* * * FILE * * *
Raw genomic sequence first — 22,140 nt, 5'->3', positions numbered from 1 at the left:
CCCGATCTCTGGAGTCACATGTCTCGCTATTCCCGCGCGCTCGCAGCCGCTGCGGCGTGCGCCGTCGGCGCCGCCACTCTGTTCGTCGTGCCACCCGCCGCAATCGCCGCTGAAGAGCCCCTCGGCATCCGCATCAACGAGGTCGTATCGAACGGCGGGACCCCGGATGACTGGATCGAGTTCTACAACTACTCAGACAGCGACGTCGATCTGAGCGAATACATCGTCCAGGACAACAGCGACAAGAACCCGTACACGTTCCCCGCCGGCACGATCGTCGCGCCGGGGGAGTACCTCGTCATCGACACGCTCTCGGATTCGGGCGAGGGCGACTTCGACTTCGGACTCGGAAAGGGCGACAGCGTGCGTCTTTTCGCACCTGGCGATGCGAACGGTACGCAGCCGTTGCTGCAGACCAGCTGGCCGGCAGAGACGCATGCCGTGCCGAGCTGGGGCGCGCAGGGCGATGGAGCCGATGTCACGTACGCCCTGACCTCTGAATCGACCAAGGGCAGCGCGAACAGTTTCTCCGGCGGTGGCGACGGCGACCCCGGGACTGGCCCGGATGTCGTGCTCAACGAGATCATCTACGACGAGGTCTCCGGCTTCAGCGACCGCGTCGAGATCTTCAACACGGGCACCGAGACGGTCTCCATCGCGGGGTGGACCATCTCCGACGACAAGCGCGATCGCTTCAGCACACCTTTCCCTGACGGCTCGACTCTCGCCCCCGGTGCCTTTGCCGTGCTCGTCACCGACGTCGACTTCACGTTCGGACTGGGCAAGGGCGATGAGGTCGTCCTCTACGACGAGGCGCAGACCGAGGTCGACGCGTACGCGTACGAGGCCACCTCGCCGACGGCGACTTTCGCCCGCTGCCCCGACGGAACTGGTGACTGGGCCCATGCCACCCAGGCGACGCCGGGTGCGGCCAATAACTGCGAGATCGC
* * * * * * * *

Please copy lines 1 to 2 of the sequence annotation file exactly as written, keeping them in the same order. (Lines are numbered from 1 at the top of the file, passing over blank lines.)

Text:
Raw genomic sequence first — 22,140 nt, 5'->3', positions numbered from 1 at the left:
CCCGATCTCTGGAGTCACATGTCTCGCTATTCCCGCGCGCTCGCAGCCGCTGCGGCGTGCGCCGTCGGCGCCGCCACTCTGTTCGTCGTGCCACCCGCCGCAATCGCCGCTGAAGAGCCCCTCGGCATCCGCATCAACGAGGTCGTATCGAACGGCGGGACCCCGGATGACTGGATCGAGTTCTACAACTACTCAGACAGCGACGTCGATCTGAGCGAATACATCGTCCAGGACAACAGCGACAAGAACCCGTACACGTTCCCCGCCGGCACGATCGTCGCGCCGGGGGAGTACCTCGTCATCGACACGCTCTCGGATTCGGGCGAGGGCGACTTCGACTTCGGACTCGGAAAGGGCGACAGCGTGCGTCTTTTCGCACCTGGCGATGCGAACGGTACGCAGCCGTTGCTGCAGACCAGCTGGCCGGCAGAGACGCATGCCGTGCCGAGCTGGGGCGCGCAGGGCGATGGAGCCGATGTCACGTACGCCCTGACCTCTGAATCGACCAAGGGCAGCGCGAACAGTTTCTCCGGCGGTGGCGACGGCGACCCCGGGACTGGCCCGGATGTCGTGCTCAACGAGATCATCTACGACGAGGTCTCCGGCTTCAGCGACCGCGTCGAGATCTTCAACACGGGCACCGAGACGGTCTCCATCGCGGGGTGGACCATCTCCGACGACAAGCGCGATCGCTTCAGCACACCTTTCCCTGACGGCTCGACTCTCGCCCCCGGTGCCTTTGCCGTGCTCGTCACCGACGTCGACTTCACGTTCGGACTGGGCAAGGGCGATGAGGTCGTCCTCTACGACGAGGCGCAGACCGAGGTCGACGCGTACGCGTACGAGGCCACCTCGCCGACGGCGACTTTCGCCCGCTGCCCCGACGGAACTGGTGACTGGGCCCATGCCACCCAGGCGACGCCGGGTGCGGCCAATAACTGCGAGATCGC